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NPR Arts & Life

Charlie And Lola Are Back In 'Absolutely One Thing'

SCOTT SIMON, HOST:

If you sometimes think there's just not enough good news in this world, recall these words - I have this little sister, Lola. She is small, and very funny. Charlie and Lola are back, the eternally kind older brother and perpetually curious younger sister who simply will not, will never, never, ever eat a tomato. The new "Charlie And Lola" book is called "Absolutely One Thing."

Charlie and Lola are given life, of course, in words and drawings by Lauren Child, the admired writer and illustrator of several signature children's series, including the "Clarice Bean" books and "Ruby Redfort" novels. But this is her first "Charlie And Lola" in a while. Boy, some of us have missed them. Lauren Child joins us now from London. Thanks so much for being with us.

LAUREN CHILD: Thank you.

SIMON: Where have they been, Charlie and Lola?

CHILD: (Laughter) Well, I think two things happened. One was that the television series of "Charlie And Lola," rather got a grip on my time, and I spent so many hours working with the television people, and you know, designing for "Charlie And Lola," the TV series, that I was a bit exhausted with them and I needed to do something else. And now they've been away for quite some time. I've missed them.

SIMON: So you decided to bring them back.

CHILD: (Laughter) Yes, so I decided to bring them back.

SIMON: May we read a bit from your book...

CHILD: Yes, of course.

SIMON: ...If we could, and maybe we should set the story. It's, of course, about counting - sort of - how Charlie and Lola and all kids decide they're going to try and figure that out. I'm going to suggest I be Charlie, you be Lola. I will warn you, I've been told by our British staff members that I have the worst British accent since Dick Van Dyke was in "Mary Poppins."

CHILD: Hurrah.

(LAUGHTER)

SIMON: I apologize in advance, OK? But I simply can't let you be the only one with a British accent in this reading. All right, let me try it. So Charlie - (reading) I'm running as fast as I can and Lola is counting ladybugs on the path. She says...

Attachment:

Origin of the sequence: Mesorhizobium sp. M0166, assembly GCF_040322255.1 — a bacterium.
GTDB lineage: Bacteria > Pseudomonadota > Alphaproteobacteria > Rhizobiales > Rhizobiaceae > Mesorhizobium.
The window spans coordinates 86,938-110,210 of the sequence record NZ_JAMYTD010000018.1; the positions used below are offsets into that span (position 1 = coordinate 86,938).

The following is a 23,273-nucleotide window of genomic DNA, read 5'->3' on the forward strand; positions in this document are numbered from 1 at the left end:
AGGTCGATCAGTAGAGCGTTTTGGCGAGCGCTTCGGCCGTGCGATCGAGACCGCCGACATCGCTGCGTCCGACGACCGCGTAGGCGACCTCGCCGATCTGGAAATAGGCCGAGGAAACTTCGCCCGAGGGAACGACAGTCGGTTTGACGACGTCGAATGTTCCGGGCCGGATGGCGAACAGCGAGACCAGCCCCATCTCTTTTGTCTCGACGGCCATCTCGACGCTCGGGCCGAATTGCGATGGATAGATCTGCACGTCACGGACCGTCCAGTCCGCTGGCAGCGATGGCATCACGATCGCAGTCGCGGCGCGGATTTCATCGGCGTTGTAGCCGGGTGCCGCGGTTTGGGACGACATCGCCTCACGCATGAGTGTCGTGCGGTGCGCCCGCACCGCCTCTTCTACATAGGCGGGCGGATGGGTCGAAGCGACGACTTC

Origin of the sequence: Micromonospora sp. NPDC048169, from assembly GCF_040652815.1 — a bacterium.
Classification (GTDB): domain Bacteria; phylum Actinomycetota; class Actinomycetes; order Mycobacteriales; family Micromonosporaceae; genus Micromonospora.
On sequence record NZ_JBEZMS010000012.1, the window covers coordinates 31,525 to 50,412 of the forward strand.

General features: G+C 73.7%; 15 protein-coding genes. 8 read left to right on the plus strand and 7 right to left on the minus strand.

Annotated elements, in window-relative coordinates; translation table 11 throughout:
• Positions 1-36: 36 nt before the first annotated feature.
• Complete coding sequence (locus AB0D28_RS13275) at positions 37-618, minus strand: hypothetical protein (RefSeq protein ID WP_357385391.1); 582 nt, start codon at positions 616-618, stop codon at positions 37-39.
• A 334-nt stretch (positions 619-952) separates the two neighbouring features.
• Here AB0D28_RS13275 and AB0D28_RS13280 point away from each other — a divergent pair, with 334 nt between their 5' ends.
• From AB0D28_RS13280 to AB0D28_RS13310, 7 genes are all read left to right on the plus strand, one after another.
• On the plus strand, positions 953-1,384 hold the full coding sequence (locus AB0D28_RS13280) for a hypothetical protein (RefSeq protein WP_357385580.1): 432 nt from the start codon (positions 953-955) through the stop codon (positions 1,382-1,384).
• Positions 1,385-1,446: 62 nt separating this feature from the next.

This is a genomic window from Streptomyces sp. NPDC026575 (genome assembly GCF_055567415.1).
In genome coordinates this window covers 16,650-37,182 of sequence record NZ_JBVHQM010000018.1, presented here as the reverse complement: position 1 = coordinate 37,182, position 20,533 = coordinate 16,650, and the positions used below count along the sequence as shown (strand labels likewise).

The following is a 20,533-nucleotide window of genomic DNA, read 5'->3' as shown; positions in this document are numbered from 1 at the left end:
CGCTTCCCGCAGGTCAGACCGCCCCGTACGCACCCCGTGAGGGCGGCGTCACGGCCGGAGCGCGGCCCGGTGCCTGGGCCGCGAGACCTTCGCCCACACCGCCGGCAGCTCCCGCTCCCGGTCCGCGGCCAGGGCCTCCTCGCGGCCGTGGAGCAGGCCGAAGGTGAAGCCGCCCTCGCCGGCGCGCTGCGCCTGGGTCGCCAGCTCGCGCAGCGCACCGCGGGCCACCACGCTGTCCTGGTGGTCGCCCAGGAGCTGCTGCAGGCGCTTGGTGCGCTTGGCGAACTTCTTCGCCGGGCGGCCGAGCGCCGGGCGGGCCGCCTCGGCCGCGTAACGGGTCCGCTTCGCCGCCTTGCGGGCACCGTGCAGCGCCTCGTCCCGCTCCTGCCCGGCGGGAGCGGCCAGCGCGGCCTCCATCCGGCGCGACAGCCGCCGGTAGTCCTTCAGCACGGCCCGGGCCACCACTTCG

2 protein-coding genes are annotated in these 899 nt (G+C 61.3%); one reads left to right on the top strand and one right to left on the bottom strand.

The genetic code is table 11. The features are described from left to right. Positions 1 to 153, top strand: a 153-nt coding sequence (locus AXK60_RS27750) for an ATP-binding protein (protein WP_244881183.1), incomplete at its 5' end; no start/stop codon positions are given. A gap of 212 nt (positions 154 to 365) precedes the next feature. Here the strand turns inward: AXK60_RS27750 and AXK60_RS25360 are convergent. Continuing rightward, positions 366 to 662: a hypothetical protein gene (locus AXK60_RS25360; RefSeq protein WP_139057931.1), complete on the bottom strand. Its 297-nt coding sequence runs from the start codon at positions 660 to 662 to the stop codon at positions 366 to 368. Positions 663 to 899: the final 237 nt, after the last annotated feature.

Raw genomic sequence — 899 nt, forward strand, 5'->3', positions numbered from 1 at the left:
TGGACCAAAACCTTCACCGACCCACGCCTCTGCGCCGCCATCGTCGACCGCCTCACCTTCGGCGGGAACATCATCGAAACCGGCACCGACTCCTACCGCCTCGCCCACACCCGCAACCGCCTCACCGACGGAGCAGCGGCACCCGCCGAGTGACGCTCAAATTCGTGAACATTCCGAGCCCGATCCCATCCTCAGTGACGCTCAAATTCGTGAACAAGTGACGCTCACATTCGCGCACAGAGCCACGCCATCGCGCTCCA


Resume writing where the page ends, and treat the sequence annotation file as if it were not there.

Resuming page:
CHILD: (Reading) There are at least 50 or 2,017. How many shoes would 50 or 2,017 ladybugs need, Charlie?

SIMON: (Reading) I say none. Ladybugs don't wear shoes.

CHILD: (Reading) What about socks, says Lola.

SIMON: (Reading) No, they never wear socks.

CHILD: (Reading) It must be very ouchie (ph), says Lola.

SIMON: How do you get inside the minds of children?

CHILD: I think it's about listening. I love listening to the way children talk and the way they put together their ideas.

SIMON: You have a daughter now, I gather.

CHILD: I do have a daughter. She's just turned 6.

SIMON: And do you shamelessly plunder what she says?

CHILD: (Laughter) I do write it down, but the things that she says - the things that any child say - are far more exaggerated and extraordinary than any of the things that I could write or invent.

SIMON: Lola began as a little girl you saw on a train.

CHILD: That's correct, yes.

SIMON: What happened?

CHILD: I was traveling from Copenhagen to Jutland, so I was over in Denmark with my Danish boyfriend. And we were on this train and there was this extraordinarily little pixie-like child who was traveling with her parents, and she was tiny. I think she was probably about 2 and a half or 3 or something, but she kept burbling on to them, and you could tell that they were very, very keen to be reading their books. And they really didn't want to talk to her.

And so she kept sort of looking at them sideways out of the corners of her eyes 'cause she knew she was going to get told off any minute - affectionately, but, you know, they were - you could see the look on their faces. So anyway I just thought she was the most wonderful little thing, and I drew a picture of her when I got home as I remembered her, and then I found a story that I felt would suit her personality.

SIMON: And Charlie?

CHILD: And Charlie was actually based on more than one person but a little bit based on my older sister Rachel, who was one of those very, very kind and responsible older siblings, and she was always very nice to me. She wasn't as nice as Charlie because nobody is, but she was a very sort of caring, responsible older sibling.

SIMON: Do you hear from some of your readers around the world who tell you that one of their hopes with Charlie and Lola is that siblings will learn to be kind to each other?

CHILD: I get that a lot from parents, actually.

(LAUGHTER)

CHILD: Parents are very keen on the "Charlie And Lola" books. And I think that is because it's that rather nostalgic sort of looking back at those moments that we remember in our own childhoods, perhaps, that were just perfect. And everybody, I think, will have at least one memory where you just felt really good in your childhood, or good about your siblings, or your cousins. And I think, really, "Charlie And Lola" is about that perfect 15 minutes that might come along on any given day where your children are playing beautifully together.

SIMON: You mean as opposed the rest of the 23 hours and 45 minutes?

CHILD: (Laughter) Yes, the rest of the time (laughter) it's a struggle.

SIMON: It's OK when they're sleeping, though, so let me rejigger the math a little bit.

CHILD: (Laughter).

SIMON: Lauren Child, her latest "Charlie And Lola" book is "Absolutely One Thing," thanks so much for being back with us.

CHILD: Pleasure, thank you. Transcript provided by NPR, Copyright NPR.

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